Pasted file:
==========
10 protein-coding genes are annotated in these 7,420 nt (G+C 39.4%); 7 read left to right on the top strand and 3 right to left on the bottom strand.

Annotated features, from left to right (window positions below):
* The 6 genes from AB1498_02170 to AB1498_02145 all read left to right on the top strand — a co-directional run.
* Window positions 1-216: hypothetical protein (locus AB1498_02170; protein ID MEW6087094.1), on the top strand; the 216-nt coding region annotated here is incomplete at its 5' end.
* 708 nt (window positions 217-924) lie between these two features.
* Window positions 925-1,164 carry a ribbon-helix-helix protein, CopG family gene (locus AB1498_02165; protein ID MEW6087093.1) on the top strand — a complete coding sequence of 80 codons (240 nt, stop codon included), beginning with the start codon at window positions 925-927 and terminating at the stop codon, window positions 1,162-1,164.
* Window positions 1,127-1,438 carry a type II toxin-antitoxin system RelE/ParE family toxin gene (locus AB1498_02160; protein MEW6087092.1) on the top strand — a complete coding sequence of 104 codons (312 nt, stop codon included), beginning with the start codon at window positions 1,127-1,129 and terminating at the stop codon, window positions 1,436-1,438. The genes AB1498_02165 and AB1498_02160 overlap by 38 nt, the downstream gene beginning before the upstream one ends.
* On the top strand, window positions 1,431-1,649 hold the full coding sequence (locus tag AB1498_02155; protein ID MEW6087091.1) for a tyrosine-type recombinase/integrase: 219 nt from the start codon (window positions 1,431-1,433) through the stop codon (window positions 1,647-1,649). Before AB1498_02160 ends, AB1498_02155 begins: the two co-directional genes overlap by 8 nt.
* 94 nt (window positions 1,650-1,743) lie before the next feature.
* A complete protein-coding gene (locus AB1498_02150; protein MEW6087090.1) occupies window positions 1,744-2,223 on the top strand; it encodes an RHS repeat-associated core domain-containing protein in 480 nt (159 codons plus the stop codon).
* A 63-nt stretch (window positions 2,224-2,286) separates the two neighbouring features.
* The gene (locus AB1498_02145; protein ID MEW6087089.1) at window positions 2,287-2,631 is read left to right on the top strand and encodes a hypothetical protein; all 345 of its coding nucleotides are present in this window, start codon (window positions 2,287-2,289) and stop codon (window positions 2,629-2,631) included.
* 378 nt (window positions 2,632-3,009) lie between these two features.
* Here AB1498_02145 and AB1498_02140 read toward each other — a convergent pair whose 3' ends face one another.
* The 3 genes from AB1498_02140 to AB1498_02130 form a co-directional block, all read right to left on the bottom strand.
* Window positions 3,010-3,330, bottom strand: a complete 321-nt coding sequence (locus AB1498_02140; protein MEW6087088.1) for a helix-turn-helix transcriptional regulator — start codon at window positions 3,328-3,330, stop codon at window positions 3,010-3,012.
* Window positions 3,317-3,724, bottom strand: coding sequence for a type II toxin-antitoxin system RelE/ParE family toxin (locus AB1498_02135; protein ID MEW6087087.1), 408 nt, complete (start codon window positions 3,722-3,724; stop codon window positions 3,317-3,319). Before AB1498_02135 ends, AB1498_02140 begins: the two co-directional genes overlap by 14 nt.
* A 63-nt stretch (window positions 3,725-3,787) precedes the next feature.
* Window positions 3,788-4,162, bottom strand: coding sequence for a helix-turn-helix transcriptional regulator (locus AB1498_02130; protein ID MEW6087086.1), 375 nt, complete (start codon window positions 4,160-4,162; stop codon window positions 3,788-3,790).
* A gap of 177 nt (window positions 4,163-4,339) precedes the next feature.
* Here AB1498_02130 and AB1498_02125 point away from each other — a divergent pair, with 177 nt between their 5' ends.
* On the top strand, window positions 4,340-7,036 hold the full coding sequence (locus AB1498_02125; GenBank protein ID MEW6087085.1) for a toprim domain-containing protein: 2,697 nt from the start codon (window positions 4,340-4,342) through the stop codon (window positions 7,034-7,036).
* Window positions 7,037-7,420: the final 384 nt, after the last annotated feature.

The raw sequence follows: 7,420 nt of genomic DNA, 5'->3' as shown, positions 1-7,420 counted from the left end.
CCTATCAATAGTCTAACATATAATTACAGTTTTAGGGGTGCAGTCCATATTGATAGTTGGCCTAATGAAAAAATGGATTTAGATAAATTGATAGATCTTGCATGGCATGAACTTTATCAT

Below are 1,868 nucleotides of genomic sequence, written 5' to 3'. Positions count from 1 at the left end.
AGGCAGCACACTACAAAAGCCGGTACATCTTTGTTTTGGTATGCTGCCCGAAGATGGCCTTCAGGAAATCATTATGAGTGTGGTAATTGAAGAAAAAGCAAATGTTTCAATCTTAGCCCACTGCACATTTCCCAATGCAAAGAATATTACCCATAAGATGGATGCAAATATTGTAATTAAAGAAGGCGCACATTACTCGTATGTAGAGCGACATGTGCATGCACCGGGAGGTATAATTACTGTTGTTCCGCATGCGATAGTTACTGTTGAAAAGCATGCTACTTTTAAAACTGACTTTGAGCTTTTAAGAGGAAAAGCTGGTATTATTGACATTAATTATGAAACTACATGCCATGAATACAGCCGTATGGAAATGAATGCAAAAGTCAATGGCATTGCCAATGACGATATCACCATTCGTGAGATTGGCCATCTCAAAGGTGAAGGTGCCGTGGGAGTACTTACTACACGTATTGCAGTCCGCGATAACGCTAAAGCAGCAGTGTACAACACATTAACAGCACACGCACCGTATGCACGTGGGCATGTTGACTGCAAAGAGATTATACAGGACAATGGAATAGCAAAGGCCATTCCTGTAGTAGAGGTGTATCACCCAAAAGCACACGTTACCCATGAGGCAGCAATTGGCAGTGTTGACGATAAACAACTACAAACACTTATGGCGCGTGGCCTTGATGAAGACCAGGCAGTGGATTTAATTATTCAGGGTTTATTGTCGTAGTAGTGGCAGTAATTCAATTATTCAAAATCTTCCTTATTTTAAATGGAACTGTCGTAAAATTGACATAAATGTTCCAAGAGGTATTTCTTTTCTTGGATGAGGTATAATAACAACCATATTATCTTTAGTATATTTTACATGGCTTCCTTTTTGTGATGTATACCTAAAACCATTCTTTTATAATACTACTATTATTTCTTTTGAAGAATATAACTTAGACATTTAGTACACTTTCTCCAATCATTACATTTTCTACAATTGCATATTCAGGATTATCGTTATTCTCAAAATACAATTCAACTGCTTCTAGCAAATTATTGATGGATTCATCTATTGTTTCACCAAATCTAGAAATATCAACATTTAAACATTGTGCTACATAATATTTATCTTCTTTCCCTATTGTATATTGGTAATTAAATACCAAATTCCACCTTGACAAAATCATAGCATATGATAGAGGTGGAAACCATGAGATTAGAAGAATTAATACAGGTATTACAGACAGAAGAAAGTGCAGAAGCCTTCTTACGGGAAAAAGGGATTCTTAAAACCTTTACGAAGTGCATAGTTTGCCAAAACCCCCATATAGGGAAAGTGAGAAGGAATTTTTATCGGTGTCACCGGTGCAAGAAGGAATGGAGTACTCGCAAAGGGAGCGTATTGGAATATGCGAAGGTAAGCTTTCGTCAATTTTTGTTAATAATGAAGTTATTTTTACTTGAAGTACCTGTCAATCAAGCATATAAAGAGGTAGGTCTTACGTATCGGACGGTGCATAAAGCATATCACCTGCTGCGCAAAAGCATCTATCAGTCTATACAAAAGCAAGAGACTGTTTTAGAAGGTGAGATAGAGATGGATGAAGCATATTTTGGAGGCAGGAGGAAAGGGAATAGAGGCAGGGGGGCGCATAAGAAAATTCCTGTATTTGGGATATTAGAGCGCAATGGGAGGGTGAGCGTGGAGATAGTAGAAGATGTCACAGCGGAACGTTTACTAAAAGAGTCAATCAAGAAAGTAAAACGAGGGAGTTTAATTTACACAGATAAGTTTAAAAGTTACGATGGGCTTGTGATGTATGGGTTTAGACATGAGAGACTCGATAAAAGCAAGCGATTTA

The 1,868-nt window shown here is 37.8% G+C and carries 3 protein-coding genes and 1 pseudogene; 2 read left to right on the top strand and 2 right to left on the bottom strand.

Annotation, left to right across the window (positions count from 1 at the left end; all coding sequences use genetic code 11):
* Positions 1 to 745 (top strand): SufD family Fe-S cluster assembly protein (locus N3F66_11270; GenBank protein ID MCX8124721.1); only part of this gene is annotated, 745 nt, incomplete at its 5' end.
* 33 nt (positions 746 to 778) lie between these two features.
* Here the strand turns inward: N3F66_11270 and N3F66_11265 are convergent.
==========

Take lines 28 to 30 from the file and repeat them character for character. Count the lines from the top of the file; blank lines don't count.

The 1,868-nt window shown here is 37.8% G+C and carries 3 protein-coding genes and 1 pseudogene; 2 read left to right on the top strand and 2 right to left on the bottom strand.

Annotation, left to right across the window (positions count from 1 at the left end; all coding sequences use genetic code 11):
* Positions 1 to 745 (top strand): SufD family Fe-S cluster assembly protein (locus N3F66_11270; GenBank protein ID MCX8124721.1); only part of this gene is annotated, 745 nt, incomplete at its 5' end.